Minister Davis says, “It’s been almost 100 years since Te Tai Tokerau have held something of this nature.”......
See full article HERE

Histories confirm connections between Māori and Pacific

He was playing cards, speaking te reo with nan, then woke up inspired for magic

Wednesday November 27, 2019

Crown admits it will miss Treaty settlements 2020 deadlineThe government is abandoning a controversial goal to settle all historical Treaty claims by next year.

Treaty of Waitangi Negotiations Minister Andrew Little has conceded the Crown will miss the deadline, as 18 hapū and iwi groups swap negotiations for litigation.

In 2014, the Labour Party pledged it would have all historical Treaty claims settled by 2020. It was a long-held goal of the previous National government to also meet the deadline.

However, Mr Little said he had to work with what was before him now and that deadline was no longer achievable.....
See full article HERE

Northland hapū want negotiations between Ngāti Whatua and Crown to halt
A 636-signature petition calling for negotiations between the Crown and Ngāti Whatua to halt has been delivered by Northland hapū who say they have not consented to being part of the mandate.

Te Rūnanga o Ngāti Whatua hold the Crown-recognised mandate to negotiate historical Treaty claims on behalf of the iwi, but petition organiser Nicki Wakefield said that mandate includes areas of interest affecting Northland hapū who have not consented to being part of the package.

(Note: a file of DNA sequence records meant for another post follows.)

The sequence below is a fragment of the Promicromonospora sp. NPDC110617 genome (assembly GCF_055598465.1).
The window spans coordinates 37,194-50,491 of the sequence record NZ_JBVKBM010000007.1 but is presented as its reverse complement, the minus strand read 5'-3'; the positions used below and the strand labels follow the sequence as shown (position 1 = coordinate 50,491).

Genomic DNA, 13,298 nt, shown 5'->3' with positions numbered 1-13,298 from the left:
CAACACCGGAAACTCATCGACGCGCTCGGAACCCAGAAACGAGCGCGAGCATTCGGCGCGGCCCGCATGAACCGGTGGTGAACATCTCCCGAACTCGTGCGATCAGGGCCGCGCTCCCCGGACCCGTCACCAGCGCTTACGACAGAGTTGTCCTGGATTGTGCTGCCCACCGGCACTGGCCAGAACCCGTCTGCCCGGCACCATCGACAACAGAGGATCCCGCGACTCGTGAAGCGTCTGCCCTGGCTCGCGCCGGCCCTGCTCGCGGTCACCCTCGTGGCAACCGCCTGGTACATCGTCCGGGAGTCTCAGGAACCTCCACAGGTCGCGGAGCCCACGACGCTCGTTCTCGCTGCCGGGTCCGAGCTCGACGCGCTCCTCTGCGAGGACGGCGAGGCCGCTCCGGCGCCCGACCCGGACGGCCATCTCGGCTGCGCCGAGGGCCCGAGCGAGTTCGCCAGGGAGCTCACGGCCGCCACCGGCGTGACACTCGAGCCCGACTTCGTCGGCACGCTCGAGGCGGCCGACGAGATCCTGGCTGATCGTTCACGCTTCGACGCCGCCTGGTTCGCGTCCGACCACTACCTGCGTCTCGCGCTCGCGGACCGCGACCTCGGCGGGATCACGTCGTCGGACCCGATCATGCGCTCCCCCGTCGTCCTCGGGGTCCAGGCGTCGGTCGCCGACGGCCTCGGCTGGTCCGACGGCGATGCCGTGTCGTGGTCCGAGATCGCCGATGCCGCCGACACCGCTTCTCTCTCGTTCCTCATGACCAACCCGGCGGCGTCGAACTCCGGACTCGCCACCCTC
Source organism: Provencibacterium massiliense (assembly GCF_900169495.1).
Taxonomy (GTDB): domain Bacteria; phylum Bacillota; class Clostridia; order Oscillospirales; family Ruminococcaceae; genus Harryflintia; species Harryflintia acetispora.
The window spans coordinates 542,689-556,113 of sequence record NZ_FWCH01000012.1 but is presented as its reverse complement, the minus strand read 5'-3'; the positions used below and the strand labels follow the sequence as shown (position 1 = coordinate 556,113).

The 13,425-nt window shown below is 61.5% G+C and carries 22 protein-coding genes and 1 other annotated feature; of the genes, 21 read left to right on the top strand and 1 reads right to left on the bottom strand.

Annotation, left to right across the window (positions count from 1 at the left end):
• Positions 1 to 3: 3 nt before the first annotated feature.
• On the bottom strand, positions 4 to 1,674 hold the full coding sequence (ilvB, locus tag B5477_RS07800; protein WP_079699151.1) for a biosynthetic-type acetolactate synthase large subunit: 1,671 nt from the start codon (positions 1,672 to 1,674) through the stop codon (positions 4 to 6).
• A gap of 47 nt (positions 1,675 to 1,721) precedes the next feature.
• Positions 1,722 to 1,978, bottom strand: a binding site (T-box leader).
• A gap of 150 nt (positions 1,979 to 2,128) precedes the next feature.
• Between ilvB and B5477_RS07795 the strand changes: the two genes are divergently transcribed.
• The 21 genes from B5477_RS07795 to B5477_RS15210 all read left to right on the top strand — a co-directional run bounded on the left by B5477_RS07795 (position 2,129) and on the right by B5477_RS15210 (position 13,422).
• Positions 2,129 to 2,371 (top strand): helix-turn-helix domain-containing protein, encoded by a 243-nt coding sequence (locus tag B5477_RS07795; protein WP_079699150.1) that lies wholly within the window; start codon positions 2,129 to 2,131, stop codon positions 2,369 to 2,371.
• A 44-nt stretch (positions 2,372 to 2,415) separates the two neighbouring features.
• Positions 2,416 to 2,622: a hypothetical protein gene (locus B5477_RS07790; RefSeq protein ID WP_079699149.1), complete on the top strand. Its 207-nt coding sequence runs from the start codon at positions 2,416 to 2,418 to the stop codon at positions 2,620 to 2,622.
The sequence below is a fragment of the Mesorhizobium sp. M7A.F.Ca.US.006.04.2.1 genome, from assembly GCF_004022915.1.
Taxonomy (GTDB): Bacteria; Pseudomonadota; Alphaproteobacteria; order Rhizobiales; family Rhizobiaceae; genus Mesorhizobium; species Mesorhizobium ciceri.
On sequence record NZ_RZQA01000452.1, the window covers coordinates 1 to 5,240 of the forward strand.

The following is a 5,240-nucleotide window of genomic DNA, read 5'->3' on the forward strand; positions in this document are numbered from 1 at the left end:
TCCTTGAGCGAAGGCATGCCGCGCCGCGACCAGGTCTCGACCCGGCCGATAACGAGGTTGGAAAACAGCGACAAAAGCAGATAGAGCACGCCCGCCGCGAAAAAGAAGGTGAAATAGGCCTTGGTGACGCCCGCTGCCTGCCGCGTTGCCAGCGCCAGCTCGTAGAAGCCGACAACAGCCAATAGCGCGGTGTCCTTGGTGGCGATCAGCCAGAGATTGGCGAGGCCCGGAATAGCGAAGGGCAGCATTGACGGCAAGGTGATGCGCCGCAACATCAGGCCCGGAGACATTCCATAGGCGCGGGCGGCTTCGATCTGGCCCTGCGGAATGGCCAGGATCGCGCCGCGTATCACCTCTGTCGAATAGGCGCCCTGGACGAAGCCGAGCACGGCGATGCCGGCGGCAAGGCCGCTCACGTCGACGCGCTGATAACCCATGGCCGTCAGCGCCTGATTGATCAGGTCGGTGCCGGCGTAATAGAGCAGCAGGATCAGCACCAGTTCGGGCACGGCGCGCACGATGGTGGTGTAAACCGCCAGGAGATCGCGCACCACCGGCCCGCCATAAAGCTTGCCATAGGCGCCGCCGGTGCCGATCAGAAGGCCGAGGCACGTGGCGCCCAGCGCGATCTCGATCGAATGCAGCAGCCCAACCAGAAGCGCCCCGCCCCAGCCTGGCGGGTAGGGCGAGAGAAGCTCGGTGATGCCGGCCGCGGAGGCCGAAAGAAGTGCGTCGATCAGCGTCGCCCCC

"When someone steals something, you kind of hope that it will be given back to the people it was stolen off and this raises questions on whether that's possible for those who suffered by those Crown breaches," she said......
See full article HERE

Waitangi Tribunal Oranga Tamariki inquiry: calls to examine police, DHBs
The Waitangi Tribunal has been urged to broaden the scope of its inquiry into Oranga Tamariki to also look into the role DHBs and police play when Māori babies are removed from their whānau.

"We can't look at just one of the arms of this octopus, we've got to go for the head.

"Under the Oranga Tamariki Act, child welfare and protection agencies include not only the department itself, but also the Department of Corrections, the Ministry of Health, the Ministry of Education, the Ministry of Justice, the New Zealand Police, the Housing New Zealand Corporation, community housing providers, DHBs, school boards and early childhood services......
See full article HERE

Health system ignores mistakes with Maori